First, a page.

A recently discovered campaign to deploy PlugX malware into diplomatic organizations in Europe is believed to be part of a wider move by threat actors tied to China to shift their focus to European targets.
Researchers at Check Point Research (CPR) have been tracking the PlugX campaign for the past two months and say it has targeted embassies and foreign affairs ministries in several European countries.
“This specific campaign has been active since at least December 2022, and is likely a direct continuation of a previously reported campaign attributed to RedDelta (and also to Mustang Panda, to some extent),” CPR researchers said in a July 3 report.
There is a degree of crossover between RedDelta and Mustang Panda, two Chinese state-sponsored advanced persistent threat (APT) groups, both known for their focus on espionage.
In its report, CPR said the recently discovered campaign used new delivery methods – most notably, HTML smuggling – to deploy a new variant of PlugX, a commonly used remote access tool (RAT) of Chinese origin. They are tracking the campaign as SmugX.
“Although the payload itself remains similar to the one found in older PlugX variants, its delivery methods results in low detection rates, which until recently helped the campaign fly under the radar,” the researchers said.
What is HTML smuggling?
HTML smuggling involves malicious files being embedded into HTML documents, allowing them to evade network-based detection methods. HTML smuggling isn't new, however adversaries have relied on it more since Microsoft has shut down other popular ways to sneak malware onto systems, such as blocking macros by default in Word documents.
"The data blob, or the embedded payload, gets decoded into a file object when opened via a web browser. Threat actors take advantage of the versatility of HTML in combination with social engineering to lure the user into saving and opening the malicious payload," it wrote.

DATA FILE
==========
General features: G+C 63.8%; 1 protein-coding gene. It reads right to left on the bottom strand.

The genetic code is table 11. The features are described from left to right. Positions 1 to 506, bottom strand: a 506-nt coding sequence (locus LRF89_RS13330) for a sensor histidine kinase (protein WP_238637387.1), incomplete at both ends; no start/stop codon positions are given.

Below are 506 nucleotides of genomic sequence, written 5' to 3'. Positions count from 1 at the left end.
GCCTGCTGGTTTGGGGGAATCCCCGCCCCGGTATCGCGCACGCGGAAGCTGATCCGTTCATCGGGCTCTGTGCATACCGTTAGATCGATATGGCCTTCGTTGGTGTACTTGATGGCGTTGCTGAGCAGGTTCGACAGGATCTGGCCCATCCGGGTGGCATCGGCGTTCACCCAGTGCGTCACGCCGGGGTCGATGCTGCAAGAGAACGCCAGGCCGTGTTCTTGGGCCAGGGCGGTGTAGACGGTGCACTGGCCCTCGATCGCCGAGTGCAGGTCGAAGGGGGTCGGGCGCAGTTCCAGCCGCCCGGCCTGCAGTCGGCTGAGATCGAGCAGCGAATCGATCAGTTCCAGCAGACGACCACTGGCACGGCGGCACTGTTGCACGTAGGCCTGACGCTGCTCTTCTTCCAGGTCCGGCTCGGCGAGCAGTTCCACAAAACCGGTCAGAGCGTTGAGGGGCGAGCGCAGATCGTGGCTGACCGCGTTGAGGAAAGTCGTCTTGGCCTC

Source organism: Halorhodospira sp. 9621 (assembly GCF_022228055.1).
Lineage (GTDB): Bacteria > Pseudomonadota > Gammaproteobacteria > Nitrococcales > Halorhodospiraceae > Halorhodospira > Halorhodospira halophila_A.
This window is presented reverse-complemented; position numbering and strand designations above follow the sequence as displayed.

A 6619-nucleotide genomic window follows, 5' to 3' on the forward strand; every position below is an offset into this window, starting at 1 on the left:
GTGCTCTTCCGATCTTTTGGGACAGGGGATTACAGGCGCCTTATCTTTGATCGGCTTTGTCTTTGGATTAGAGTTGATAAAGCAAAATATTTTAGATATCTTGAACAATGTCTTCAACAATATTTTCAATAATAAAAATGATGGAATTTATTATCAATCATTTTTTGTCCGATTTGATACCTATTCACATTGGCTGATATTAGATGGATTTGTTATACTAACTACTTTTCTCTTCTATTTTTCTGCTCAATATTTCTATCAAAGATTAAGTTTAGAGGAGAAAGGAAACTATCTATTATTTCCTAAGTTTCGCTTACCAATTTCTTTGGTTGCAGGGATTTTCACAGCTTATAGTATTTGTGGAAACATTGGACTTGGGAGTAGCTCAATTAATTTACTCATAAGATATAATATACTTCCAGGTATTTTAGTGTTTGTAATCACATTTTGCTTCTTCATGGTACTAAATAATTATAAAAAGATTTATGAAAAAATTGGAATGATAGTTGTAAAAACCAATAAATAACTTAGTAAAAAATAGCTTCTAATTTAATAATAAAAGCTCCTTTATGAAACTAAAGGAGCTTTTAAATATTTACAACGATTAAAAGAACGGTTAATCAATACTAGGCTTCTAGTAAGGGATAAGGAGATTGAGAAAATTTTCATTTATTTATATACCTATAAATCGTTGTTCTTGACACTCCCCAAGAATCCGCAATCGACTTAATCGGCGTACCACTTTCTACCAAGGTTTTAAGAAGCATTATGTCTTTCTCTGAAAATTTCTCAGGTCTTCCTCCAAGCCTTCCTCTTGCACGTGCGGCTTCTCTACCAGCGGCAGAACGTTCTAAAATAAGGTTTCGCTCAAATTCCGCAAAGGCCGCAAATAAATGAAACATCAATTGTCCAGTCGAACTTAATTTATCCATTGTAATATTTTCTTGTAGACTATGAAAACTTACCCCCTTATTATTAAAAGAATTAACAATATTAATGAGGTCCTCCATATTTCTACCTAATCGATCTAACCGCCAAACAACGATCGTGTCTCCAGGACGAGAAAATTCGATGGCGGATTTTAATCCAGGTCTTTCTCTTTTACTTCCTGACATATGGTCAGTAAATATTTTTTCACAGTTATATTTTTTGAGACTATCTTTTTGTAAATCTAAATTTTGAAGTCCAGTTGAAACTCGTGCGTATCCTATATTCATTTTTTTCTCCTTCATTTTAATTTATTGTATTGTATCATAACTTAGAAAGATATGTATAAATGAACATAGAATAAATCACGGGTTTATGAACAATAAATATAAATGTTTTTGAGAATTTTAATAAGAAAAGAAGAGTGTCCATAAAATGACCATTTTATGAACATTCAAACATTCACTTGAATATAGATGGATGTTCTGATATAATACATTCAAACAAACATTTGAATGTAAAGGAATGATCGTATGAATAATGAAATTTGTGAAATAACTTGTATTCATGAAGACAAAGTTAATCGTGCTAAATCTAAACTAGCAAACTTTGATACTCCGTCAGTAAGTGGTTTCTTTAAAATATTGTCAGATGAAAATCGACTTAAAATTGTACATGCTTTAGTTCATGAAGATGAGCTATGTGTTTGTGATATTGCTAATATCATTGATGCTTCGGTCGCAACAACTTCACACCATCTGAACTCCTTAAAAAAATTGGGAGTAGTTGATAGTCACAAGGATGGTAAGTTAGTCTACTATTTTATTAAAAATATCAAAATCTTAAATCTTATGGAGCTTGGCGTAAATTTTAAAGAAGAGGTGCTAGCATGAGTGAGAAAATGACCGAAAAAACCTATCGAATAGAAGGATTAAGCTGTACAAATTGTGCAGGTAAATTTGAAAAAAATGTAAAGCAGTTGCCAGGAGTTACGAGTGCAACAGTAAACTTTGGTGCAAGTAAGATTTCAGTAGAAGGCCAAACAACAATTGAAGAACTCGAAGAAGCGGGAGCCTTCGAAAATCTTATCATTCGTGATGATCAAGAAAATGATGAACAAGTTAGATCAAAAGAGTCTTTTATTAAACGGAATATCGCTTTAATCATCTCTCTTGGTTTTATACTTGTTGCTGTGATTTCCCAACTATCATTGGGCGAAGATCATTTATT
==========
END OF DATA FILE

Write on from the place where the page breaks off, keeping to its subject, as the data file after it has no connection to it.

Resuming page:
How European government entities were targeted
In the SmugX campaign, which is known to have targeted diplomatic entities in the UK, France, Sweden, Ukraine, Czech, Hungary, and Slovakia, the lure documents contained diplomacy-related content. Examples included a letter from the Serbian embassy in Budapest and an invitation to a diplomatic conference issued by Hungary’s Ministry of Foreign Affairs.
“As observed in past instances, PlugX malware employs DLL sideloading techniques,” the CPR researchers wrote. “After the lnk or MSI file drops the necessary files, it triggers the execution of a legitimate program, which in turn loads the malicious DLL.”
The DLL then decrypts the final payload, the PlugX malware, which can be used to carry out a range of malicious activities on compromised systems, including file exfiltration, screen capturing, keystroke logging, and command execution.
As a means of ensuring persistence, a hijacked legitimate executable is also downloaded during the infection process. The PlugX payload copies the legitimate program and the DLL, which are stored within a newly-created hidden directory. Persistence is achieved by adding the legitimate program to the Run registry key.
Similarities with Malicious USB campaign
“Combined with other Chinese activity previously reported by Check Point Research, this represents a larger trend within the Chinese ecosystem, pointing to a shift to targeting European entities, with a focus on their foreign policy,” the researchers said.
Last month, CPR reported on a new variant of a self-propagating malware being spread via USB drives by a China state-backed APT group it was tracking as Camaro Dragon.
In their latest report, the researchers said while Camaro Dragon’s activity overlapped with Mustang Panda and RedDelta, there was insufficient evidence to link the new PlugX campaign directly to Camaro Dragon. Because of that, they had decided to track the new campaign as SmugX.
“While none of the techniques observed in [the SmugX] campaign is new or unique, the combination of the different tactics, and the variety of infection chains resulting in low detection rates, enabled the threat actors to stay under the radar for quite a while,” the researchers said.
“As for PlugX, it also remained largely unchanged from previous appearances, although one new aspect observed is the adoption of RC4 encryption of the payload, which is a departure from the previously utilized XOR encryption.”